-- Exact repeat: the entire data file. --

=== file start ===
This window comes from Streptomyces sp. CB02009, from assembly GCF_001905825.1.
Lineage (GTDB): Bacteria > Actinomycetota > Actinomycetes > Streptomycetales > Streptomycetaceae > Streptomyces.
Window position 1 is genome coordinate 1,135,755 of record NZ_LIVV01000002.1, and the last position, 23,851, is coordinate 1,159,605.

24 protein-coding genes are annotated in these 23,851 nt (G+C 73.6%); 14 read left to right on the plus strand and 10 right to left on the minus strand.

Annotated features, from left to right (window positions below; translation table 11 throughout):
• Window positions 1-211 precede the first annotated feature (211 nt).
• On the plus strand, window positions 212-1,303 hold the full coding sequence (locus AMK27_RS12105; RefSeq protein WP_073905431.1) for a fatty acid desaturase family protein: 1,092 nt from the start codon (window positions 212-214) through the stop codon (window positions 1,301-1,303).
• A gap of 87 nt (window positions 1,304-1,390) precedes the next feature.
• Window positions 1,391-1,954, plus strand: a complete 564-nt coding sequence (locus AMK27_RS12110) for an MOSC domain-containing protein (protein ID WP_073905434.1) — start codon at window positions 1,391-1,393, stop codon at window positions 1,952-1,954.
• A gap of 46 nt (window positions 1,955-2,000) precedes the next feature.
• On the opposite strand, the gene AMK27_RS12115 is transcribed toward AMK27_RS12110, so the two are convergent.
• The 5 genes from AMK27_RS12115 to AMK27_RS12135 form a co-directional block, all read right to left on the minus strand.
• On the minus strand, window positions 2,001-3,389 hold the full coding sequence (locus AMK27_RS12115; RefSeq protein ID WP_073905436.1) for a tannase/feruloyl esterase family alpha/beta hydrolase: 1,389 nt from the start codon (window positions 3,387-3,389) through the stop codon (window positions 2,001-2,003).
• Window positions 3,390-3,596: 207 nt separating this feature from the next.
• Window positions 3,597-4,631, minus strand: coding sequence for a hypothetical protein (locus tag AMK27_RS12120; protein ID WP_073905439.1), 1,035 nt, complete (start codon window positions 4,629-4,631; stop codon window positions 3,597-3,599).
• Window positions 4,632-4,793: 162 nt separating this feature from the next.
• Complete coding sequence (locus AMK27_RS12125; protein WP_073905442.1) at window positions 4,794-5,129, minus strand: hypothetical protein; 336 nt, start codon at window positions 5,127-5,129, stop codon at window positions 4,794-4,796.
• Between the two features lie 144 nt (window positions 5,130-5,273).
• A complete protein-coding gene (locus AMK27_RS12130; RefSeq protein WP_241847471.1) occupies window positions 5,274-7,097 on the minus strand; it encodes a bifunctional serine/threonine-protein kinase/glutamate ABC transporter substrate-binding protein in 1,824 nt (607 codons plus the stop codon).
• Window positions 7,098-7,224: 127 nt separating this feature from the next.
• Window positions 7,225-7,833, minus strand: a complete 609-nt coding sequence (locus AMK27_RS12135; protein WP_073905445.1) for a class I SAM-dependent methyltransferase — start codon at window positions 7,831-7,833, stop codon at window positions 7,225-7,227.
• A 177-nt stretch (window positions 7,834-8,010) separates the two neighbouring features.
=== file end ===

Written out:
This window comes from Streptomyces sp. CB02009, from assembly GCF_001905825.1.
Lineage (GTDB): Bacteria > Actinomycetota > Actinomycetes > Streptomycetales > Streptomycetaceae > Streptomyces.
Window position 1 is genome coordinate 1,135,755 of record NZ_LIVV01000002.1, and the last position, 23,851, is coordinate 1,159,605.

24 protein-coding genes are annotated in these 23,851 nt (G+C 73.6%); 14 read left to right on the plus strand and 10 right to left on the minus strand.

Annotated features, from left to right (window positions below; translation table 11 throughout):
• Window positions 1-211 precede the first annotated feature (211 nt).
• On the plus strand, window positions 212-1,303 hold the full coding sequence (locus AMK27_RS12105; RefSeq protein WP_073905431.1) for a fatty acid desaturase family protein: 1,092 nt from the start codon (window positions 212-214) through the stop codon (window positions 1,301-1,303).
• A gap of 87 nt (window positions 1,304-1,390) precedes the next feature.
• Window positions 1,391-1,954, plus strand: a complete 564-nt coding sequence (locus AMK27_RS12110) for an MOSC domain-containing protein (protein ID WP_073905434.1) — start codon at window positions 1,391-1,393, stop codon at window positions 1,952-1,954.
• A gap of 46 nt (window positions 1,955-2,000) precedes the next feature.
• On the opposite strand, the gene AMK27_RS12115 is transcribed toward AMK27_RS12110, so the two are convergent.
• The 5 genes from AMK27_RS12115 to AMK27_RS12135 form a co-directional block, all read right to left on the minus strand.
• On the minus strand, window positions 2,001-3,389 hold the full coding sequence (locus AMK27_RS12115; RefSeq protein ID WP_073905436.1) for a tannase/feruloyl esterase family alpha/beta hydrolase: 1,389 nt from the start codon (window positions 3,387-3,389) through the stop codon (window positions 2,001-2,003).
• Window positions 3,390-3,596: 207 nt separating this feature from the next.
• Window positions 3,597-4,631, minus strand: coding sequence for a hypothetical protein (locus tag AMK27_RS12120; protein ID WP_073905439.1), 1,035 nt, complete (start codon window positions 4,629-4,631; stop codon window positions 3,597-3,599).
• Window positions 4,632-4,793: 162 nt separating this feature from the next.
• Complete coding sequence (locus AMK27_RS12125; protein WP_073905442.1) at window positions 4,794-5,129, minus strand: hypothetical protein; 336 nt, start codon at window positions 5,127-5,129, stop codon at window positions 4,794-4,796.
• Between the two features lie 144 nt (window positions 5,130-5,273).
• A complete protein-coding gene (locus AMK27_RS12130; RefSeq protein WP_241847471.1) occupies window positions 5,274-7,097 on the minus strand; it encodes a bifunctional serine/threonine-protein kinase/glutamate ABC transporter substrate-binding protein in 1,824 nt (607 codons plus the stop codon).
• Window positions 7,098-7,224: 127 nt separating this feature from the next.
• Window positions 7,225-7,833, minus strand: a complete 609-nt coding sequence (locus AMK27_RS12135; protein WP_073905445.1) for a class I SAM-dependent methyltransferase — start codon at window positions 7,831-7,833, stop codon at window positions 7,225-7,227.
• A 177-nt stretch (window positions 7,834-8,010) separates the two neighbouring features.